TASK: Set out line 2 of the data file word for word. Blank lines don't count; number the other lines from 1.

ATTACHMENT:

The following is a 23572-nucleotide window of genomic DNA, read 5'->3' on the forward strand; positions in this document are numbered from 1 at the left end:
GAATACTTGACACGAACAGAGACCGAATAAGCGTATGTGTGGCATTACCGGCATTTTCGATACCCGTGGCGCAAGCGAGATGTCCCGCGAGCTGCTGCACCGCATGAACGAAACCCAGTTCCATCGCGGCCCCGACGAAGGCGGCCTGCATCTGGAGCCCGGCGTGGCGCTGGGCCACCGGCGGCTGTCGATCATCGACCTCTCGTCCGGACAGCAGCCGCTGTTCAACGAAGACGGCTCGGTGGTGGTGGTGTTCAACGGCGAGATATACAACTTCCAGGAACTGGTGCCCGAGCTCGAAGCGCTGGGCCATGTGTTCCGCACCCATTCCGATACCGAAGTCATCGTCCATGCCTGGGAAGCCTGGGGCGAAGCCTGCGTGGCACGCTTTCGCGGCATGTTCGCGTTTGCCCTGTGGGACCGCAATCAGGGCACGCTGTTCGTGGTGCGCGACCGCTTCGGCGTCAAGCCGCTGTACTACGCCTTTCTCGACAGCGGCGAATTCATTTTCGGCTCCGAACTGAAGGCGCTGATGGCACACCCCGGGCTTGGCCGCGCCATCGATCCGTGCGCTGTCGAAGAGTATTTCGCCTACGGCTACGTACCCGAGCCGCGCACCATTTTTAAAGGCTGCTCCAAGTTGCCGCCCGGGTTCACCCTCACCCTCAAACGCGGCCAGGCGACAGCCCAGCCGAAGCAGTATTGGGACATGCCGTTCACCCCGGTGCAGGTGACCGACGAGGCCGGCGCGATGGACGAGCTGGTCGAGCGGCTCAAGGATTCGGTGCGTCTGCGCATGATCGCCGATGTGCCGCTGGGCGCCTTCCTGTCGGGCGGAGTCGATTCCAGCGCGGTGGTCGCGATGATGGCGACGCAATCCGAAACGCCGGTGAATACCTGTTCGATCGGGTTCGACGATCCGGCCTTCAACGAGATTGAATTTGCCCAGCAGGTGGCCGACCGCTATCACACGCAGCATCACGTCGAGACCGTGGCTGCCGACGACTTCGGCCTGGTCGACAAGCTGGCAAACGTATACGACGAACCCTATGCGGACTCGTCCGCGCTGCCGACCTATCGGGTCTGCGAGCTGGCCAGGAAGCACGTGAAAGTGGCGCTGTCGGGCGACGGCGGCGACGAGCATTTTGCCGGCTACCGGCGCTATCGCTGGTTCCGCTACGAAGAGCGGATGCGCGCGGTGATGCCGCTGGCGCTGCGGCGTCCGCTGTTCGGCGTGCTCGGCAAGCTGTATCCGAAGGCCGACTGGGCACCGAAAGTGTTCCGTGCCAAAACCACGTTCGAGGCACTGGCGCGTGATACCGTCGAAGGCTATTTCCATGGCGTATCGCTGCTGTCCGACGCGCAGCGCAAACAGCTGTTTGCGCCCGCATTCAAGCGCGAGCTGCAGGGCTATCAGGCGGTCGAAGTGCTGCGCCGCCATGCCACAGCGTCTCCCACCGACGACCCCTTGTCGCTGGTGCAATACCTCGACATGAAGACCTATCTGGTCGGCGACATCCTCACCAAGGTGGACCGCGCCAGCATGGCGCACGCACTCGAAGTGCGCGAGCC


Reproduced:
GAATACTTGACACGAACAGAGACCGAATAAGCGTATGTGTGGCATTACCGGCATTTTCGATACCCGTGGCGCAAGCGAGATGTCCCGCGAGCTGCTGCACCGCATGAACGAAACCCAGTTCCATCGCGGCCCCGACGAAGGCGGCCTGCATCTGGAGCCCGGCGTGGCGCTGGGCCACCGGCGGCTGTCGATCATCGACCTCTCGTCCGGACAGCAGCCGCTGTTCAACGAAGACGGCTCGGTGGTGGTGGTGTTCAACGGCGAGATATACAACTTCCAGGAACTGGTGCCCGAGCTCGAAGCGCTGGGCCATGTGTTCCGCACCCATTCCGATACCGAAGTCATCGTCCATGCCTGGGAAGCCTGGGGCGAAGCCTGCGTGGCACGCTTTCGCGGCATGTTCGCGTTTGCCCTGTGGGACCGCAATCAGGGCACGCTGTTCGTGGTGCGCGACCGCTTCGGCGTCAAGCCGCTGTACTACGCCTTTCTCGACAGCGGCGAATTCATTTTCGGCTCCGAACTGAAGGCGCTGATGGCACACCCCGGGCTTGGCCGCGCCATCGATCCGTGCGCTGTCGAAGAGTATTTCGCCTACGGCTACGTACCCGAGCCGCGCACCATTTTTAAAGGCTGCTCCAAGTTGCCGCCCGGGTTCACCCTCACCCTCAAACGCGGCCAGGCGACAGCCCAGCCGAAGCAGTATTGGGACATGCCGTTCACCCCGGTGCAGGTGACCGACGAGGCCGGCGCGATGGACGAGCTGGTCGAGCGGCTCAAGGATTCGGTGCGTCTGCGCATGATCGCCGATGTGCCGCTGGGCGCCTTCCTGTCGGGCGGAGTCGATTCCAGCGCGGTGGTCGCGATGATGGCGACGCAATCCGAAACGCCGGTGAATACCTGTTCGATCGGGTTCGACGATCCGGCCTTCAACGAGATTGAATTTGCCCAGCAGGTGGCCGACCGCTATCACACGCAGCATCACGTCGAGACCGTGGCTGCCGACGACTTCGGCCTGGTCGACAAGCTGGCAAACGTATACGACGAACCCTATGCGGACTCGTCCGCGCTGCCGACCTATCGGGTCTGCGAGCTGGCCAGGAAGCACGTGAAAGTGGCGCTGTCGGGCGACGGCGGCGACGAGCATTTTGCCGGCTACCGGCGCTATCGCTGGTTCCGCTACGAAGAGCGGATGCGCGCGGTGATGCCGCTGGCGCTGCGGCGTCCGCTGTTCGGCGTGCTCGGCAAGCTGTATCCGAAGGCCGACTGGGCACCGAAAGTGTTCCGTGCCAAAACCACGTTCGAGGCACTGGCGCGTGATACCGTCGAAGGCTATTTCCATGGCGTATCGCTGCTGTCCGACGCGCAGCGCAAACAGCTGTTTGCGCCCGCATTCAAGCGCGAGCTGCAGGGCTATCAGGCGGTCGAAGTGCTGCGCCGCCATGCCACAGCGTCTCCCACCGACGACCCCTTGTCGCTGGTGCAATACCTCGACATGAAGACCTATCTGGTCGGCGACATCCTCACCAAGGTGGACCGCGCCAGCATGGCGCACGCACTCGAAGTGCGCGAGCC